David Bourget (Western Ontario)
David Chalmers (ANU, NYU)
Rafael De Clercq
Ezio Di Nucci
Jack Alan Reynolds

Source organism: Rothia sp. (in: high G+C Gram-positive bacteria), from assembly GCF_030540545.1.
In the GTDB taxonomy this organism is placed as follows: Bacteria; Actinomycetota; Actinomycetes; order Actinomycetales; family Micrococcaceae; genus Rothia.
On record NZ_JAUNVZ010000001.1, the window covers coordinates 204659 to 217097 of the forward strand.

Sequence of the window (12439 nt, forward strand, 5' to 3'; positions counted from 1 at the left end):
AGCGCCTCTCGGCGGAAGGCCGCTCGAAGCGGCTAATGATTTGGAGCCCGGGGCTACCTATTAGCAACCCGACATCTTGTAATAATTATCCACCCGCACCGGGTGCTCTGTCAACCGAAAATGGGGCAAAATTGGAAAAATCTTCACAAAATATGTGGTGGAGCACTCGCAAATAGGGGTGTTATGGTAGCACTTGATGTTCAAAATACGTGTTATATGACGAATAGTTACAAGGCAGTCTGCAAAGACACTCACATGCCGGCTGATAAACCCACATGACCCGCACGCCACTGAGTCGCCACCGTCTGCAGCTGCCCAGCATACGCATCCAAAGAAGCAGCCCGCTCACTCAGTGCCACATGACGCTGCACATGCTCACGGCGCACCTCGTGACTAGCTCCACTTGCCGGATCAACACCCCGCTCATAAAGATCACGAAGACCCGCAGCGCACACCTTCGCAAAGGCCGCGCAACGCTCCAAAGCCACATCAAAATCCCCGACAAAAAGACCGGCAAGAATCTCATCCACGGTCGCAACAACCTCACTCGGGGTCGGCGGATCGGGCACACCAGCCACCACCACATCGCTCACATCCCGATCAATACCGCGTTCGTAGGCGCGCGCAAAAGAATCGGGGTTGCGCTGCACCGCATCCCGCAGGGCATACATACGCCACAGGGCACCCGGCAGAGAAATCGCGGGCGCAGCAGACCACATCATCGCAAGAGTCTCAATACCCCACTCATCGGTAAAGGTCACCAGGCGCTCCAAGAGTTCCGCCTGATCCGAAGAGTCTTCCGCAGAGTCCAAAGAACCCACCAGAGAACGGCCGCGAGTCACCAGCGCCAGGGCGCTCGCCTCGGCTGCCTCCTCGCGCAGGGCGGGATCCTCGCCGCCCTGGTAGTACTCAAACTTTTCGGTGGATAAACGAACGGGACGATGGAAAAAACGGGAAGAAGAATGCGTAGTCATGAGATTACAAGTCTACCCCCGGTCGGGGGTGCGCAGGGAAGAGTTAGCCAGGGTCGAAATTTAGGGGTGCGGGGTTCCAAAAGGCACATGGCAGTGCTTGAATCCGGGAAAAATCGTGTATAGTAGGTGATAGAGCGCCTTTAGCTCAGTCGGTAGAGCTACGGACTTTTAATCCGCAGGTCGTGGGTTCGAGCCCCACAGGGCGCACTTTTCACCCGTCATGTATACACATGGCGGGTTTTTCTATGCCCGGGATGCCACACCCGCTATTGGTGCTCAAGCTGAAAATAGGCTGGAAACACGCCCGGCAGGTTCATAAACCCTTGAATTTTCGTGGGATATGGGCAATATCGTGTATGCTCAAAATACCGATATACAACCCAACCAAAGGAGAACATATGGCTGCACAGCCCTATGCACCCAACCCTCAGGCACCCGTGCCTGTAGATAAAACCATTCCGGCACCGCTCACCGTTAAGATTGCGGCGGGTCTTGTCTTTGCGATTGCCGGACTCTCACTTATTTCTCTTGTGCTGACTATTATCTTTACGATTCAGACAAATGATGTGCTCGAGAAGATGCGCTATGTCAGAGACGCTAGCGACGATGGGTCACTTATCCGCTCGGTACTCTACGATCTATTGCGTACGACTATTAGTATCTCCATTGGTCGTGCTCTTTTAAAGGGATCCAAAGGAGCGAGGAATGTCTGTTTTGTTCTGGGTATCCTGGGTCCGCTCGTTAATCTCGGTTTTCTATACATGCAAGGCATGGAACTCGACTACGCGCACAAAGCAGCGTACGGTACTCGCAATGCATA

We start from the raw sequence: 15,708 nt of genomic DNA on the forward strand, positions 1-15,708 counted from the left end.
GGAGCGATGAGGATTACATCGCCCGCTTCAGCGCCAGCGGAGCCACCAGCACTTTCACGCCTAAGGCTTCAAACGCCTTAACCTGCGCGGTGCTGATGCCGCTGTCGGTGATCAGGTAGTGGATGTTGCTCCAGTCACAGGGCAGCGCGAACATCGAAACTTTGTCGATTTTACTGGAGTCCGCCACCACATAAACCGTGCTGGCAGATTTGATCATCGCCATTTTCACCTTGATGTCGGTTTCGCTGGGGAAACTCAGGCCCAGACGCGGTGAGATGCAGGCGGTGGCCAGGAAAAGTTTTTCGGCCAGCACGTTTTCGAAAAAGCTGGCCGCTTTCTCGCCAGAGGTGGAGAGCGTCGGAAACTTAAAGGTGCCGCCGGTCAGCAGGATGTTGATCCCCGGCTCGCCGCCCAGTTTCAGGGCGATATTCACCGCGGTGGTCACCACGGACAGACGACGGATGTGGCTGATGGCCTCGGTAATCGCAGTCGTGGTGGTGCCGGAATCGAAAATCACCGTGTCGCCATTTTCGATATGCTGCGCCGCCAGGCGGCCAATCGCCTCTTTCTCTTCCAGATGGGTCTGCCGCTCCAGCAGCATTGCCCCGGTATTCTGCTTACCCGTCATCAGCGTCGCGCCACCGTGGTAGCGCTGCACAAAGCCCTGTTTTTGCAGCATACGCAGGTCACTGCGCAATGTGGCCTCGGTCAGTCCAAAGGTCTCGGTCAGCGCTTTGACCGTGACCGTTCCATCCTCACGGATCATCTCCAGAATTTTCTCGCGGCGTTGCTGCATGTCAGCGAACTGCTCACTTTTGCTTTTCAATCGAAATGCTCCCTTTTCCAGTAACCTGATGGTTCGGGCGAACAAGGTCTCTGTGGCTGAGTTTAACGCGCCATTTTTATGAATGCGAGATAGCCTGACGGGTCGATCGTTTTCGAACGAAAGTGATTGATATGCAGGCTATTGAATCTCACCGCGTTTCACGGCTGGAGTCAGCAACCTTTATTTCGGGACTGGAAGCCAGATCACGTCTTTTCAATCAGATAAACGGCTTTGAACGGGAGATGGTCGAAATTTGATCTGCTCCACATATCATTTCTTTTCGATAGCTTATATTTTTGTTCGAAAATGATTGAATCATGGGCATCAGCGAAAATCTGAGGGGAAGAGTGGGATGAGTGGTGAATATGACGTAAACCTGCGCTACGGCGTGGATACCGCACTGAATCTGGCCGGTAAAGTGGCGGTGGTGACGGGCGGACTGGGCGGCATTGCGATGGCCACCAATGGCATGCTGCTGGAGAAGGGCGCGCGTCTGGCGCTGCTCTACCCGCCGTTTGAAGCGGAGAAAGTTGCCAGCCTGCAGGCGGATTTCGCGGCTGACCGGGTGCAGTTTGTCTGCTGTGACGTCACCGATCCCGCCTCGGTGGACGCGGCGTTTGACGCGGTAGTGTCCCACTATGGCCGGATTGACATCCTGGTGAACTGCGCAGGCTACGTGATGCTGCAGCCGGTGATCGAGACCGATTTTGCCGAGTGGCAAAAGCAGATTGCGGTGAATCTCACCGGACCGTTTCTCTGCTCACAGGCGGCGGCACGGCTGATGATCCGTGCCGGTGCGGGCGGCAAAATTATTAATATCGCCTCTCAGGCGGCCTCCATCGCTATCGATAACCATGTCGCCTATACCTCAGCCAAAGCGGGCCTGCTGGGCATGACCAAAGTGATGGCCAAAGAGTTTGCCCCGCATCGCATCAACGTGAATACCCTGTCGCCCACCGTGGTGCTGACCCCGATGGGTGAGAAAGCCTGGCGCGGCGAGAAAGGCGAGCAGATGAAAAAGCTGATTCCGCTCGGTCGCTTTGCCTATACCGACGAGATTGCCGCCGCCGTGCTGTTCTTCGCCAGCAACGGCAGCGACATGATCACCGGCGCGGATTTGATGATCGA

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The computer played an essential role in the proof given by Kenneth Appel and Kenneth Henken of the Four-Color Theorem (4CT).1 First proposed in 1852 by Francis Guthrie, the four color problem is to determine whether four colors are sufficient to color any map on a plane so that no adjacent regions have the same color. Appel and Heken’s proof involves a lemma that a certain ‘avoidable’ set U of configurations is reducible. The proof of this critical lemma requires certain combinatorial checks which are too long to do by hand. The job was done by an IBM 370/168, using over 1200 hours of computer time. In 1977, Appel and Heken, assisted by John Koch, published the proof, and the 4CT has since been considered an established result. No one has seen the entire proof of the reducibility lemma. It was too long to print out; even if it had been, no one would be able to run through it step by step.
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